Beyond “Cloud is Awesome”“Isn’t cloud awesome?” Of course it is. Just ask any cloud vendor. They said it was awesome last year, and two years before that. The point is not to roll your eyes at IT vendor hyperbole (that’s what The Register does). Cloud architecture has exactly one job: closing the gap between what a business needs and what it gets – with reliable, cost-effective, secure and high-performance infrastructure and applications. When change is the only constant, that gap demands continuous attention. Well-Architected does this exceptionally well. It helps business leaders and technology leaders work together, to choose their architectural options strategically, and build effective applications that can be changed as business requirements change. Change is the natural state of business requirements. Contrast this with the way IT used to work. Vendors shipped hardware and software; customers bought it, or rented it in hosting environments. Sometimes the business got the requirements wrong, and sometimes the vendors did (usually in combination). AWS and the model of cloud services have changed this forever. Now, requirements change constantly (AWS alone introduced about 2000 product features in 2018, at a rate of about five every day). Which ones matter? That’s hard to keep up with. Well-Architected leads you to ask how effectively architectural choices meet business requirements, and how much it is worth to meet them more effectively. It puts you in a position to judge, by delivering a well-organized set of recommendations for you to choose from to maximize cloud business value. That is even more useful than awesome.
5 Pillars, 34 Design Principles, ~46 best practices areas, 256 Assessment CriteriaWell-Architected is based on five pillars, which together comprise five distinct foundations of really having your cloud act together, highly aligned with your business objectives: Operational Excellence, Security, Reliability, Performance Efficiency, and Cost Optimization:
- Operational excellence: Running and monitoring the systems in order to deliver business value, with continuous improvement of supporting processes and procedures.
- Security: Protecting the information, system and other assets while delivering business value via risk management audits and mitigation strategies.
- Performance efficiency: Use resources efficiently in order to meet business requirements, and to maintain that efficiency as demand changes and technologies evolve
- Reliability: Recover from infrastructure or service fails, dynamically acquire required resources to meet business demands.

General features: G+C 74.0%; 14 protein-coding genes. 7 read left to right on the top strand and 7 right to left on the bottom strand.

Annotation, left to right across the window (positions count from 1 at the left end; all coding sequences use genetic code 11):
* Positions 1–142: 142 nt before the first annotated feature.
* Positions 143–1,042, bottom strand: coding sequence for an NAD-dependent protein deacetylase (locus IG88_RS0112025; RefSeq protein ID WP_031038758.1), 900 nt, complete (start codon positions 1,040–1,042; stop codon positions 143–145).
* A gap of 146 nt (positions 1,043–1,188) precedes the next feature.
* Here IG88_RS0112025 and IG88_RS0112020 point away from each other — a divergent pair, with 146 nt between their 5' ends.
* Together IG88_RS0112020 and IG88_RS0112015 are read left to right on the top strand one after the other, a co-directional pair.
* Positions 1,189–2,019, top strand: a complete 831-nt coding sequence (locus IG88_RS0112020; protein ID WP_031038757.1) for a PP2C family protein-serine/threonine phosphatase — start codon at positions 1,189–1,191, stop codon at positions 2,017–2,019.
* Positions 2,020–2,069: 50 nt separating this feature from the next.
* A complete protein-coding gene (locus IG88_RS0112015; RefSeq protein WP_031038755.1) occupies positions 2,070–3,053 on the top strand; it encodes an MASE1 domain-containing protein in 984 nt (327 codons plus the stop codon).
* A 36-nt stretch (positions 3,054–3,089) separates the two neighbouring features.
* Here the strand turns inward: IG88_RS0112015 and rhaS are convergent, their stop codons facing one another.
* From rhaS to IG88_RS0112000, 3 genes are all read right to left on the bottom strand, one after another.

- Cost optimization: Run a well-architected system that meets all business expectations at the lowest price, track and analyze expenditure trends, and manage them correctly over time
- Stop guessing your capacity needs. Eliminate guessing about your infrastructure capacity needs. When you make a capacity decision before you deploy a system, use as much or as little capacity as you need, and scale up and down automatically.
- Test systems at production scale. Create a production-scale test environment on demand, complete your testing, and then decommission the resources.
- Automate to make architectural experimentation easier. Create and replicate your systems at low cost and avoid the expense of manual eﬀort. Track changes to your automation, audit the impact and revert to previous parameters when necessary.
- Allow for evolutionary architectures. As a business and its context continue to change, initial architectural decisions can hinder delivering on changing business requirements. Evolve over time so that businesses can take advantage of innovations as a standard practice.
- Drive architectures using data. Collect data on how your architectural choices aﬀect the behavior of your workload. Make fact-based decisions on how to improve your workload. When cloud infrastructure is code, use that data to inform your architecture choices and improvements over time.
- Improve through game days. Test how your architecture and processes perform by regularly scheduling game days to simulate events in production. Understand where improvements can be made and can help develop organizational experience in dealing with events.